Member of Original Doo Wop Group ‘The Rivingtons' Still Singing at 82

When you find something you love, do it every day. Those are words an 82-year-old doo wop singer from Fort Worth lives by.

He had a huge hit in the 1960s that rocketed his group to fame.

Now, 50 years later, he's joined up with another local entertainer to get back in the spotlight.

NBC 5 was there for their first performance to show us how "Texas Connects Us" through a lifelong love of music.

If the world is a stage, then John Harris is the perfect player.

“My stage name was Sonny Blues Boy Harris,” he said.

We went backstage with him before show time at the River Oaks Community Center. But Harris went back in time.

"I'm in Vegas, Tahoe," he said, as he rolled up to the spotlight, just like a million times before.

Harris was an original member of the Doo Wop group 'The Rivingtons.'

"I've been singing since I was knee-high to a duck," said Harris.

Born and raised in Fort Worth's Stop Six neighborhood, he went off to California in the 1950s and started a band.

"We auditioned in a little small room and came up with this "Papa Oom Mow Mow," which didn't make sense period, not to me or nobody else," Harris said.

It might not make sense, but chances are you've heard it. The success of that hit took Harris and The Rivingtons around the world.

"It caught fire," he said.

Followed by the 'Bird's the Word' and 'Kickapoo Joy Juice.' Harris is now 82 and music is still his life.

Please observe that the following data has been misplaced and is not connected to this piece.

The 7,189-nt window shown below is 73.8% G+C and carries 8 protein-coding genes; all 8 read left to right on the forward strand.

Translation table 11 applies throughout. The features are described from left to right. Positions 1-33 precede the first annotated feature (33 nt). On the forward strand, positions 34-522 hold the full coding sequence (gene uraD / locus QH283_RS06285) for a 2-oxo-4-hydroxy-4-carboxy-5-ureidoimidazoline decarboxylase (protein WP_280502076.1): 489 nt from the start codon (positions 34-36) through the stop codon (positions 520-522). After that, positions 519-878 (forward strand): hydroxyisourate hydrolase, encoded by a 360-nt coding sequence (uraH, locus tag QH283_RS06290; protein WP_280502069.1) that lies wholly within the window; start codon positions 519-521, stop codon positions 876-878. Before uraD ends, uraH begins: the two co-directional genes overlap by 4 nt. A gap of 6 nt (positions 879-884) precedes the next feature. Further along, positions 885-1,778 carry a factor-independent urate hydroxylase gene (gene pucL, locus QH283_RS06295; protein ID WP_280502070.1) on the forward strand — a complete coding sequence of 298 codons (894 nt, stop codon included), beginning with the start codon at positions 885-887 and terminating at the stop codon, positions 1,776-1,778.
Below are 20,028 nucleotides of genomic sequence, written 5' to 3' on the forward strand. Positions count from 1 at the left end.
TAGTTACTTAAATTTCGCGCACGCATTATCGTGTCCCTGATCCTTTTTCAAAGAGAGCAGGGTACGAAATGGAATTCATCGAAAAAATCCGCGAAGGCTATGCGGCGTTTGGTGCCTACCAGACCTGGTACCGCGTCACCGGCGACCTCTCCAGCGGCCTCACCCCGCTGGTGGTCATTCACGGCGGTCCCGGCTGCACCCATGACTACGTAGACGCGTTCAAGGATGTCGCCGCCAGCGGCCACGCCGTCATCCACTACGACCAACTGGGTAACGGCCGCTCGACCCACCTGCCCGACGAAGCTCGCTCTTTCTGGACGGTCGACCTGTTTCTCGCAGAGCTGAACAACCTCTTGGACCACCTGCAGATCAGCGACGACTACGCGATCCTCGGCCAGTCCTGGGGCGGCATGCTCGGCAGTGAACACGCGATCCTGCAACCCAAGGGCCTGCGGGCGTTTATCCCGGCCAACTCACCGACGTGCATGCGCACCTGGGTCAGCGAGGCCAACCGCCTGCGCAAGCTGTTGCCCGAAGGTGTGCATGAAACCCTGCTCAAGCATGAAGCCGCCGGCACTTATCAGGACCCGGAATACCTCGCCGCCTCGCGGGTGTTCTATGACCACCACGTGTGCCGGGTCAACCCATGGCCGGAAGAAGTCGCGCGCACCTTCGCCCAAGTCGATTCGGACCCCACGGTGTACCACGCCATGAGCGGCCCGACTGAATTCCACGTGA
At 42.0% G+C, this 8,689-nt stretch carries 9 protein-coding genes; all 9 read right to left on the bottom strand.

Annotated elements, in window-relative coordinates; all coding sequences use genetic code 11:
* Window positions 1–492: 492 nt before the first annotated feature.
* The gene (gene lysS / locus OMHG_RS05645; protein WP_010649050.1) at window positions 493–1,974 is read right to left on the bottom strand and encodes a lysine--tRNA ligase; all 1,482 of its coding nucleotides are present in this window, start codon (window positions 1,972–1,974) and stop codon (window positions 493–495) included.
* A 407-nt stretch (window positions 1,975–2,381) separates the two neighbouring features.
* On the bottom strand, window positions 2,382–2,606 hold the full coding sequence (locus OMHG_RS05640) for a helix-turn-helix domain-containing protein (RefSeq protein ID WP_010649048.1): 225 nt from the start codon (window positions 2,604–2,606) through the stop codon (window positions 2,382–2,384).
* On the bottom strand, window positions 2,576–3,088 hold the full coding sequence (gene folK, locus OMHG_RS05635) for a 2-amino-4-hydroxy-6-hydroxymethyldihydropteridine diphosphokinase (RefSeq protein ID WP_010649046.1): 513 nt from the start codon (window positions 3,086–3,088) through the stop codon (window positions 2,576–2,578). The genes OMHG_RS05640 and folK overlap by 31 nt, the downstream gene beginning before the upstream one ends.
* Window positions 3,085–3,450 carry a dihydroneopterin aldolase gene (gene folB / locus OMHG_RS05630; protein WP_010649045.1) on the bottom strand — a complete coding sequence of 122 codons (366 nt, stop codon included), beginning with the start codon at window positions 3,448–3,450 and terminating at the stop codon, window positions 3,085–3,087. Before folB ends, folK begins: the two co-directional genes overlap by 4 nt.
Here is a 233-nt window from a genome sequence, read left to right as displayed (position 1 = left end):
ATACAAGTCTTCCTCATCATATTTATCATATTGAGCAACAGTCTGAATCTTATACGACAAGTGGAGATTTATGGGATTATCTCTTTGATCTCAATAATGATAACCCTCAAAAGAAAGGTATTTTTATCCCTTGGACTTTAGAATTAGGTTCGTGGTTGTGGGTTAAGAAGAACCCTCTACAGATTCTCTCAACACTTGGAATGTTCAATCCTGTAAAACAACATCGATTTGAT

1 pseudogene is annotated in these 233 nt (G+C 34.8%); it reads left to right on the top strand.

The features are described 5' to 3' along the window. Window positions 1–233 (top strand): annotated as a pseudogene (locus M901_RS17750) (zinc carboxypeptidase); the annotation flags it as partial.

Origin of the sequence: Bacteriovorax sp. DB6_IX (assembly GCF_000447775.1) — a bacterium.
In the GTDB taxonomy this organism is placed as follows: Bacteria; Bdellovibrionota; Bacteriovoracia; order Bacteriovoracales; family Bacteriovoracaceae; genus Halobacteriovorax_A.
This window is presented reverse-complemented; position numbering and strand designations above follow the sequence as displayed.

"Every day,” said Harris. “I've never gone a day without singing a song in my mind, or singing along with the songs I hear."

Which brings us back to the limelight, alongside local performer Don Obeidin, who discovered Harris while performing at his Fort Worth retirement home.

"Or he discovered me, either way," Obeidin said.

The pair soon decided to join forces and a star was reborn.

"You don't know how happy I am today."

John sat center stage for the performance, but he never takes the lead.

He's the harmony man.

"That's my specialty," Harris said.

"It's easy to sing lead, to me,” Obeidin said. “It's hard to sing the backup and the harmony. I admire that more than a lead singer."

It takes a special touch to listen to the voices around you.

"You've just got to be able to hear, you've got to have an ear," said Harris.

And bring them together - to make something beautiful.

"Sing, sing a song, make them happy, make them dance, make them forget about their ups and downs, their problems health-wise, just to motivate them,” said Harris. “You're gonna have problems all your life. You can't escape that."

But this night does feel like an escape, with light-footed dancers twirling to the sounds of their youth.

"He sung so pretty and I loved their music," said longtime fan Dolly Trees.

John feels it, too.

"I'm so happy. I'm so happy! You just don’t know," he said on stage, as the spotlight found its old friend, for one more harmony.

"I've lived a beautiful life. I don't have no regrets," said Harris.

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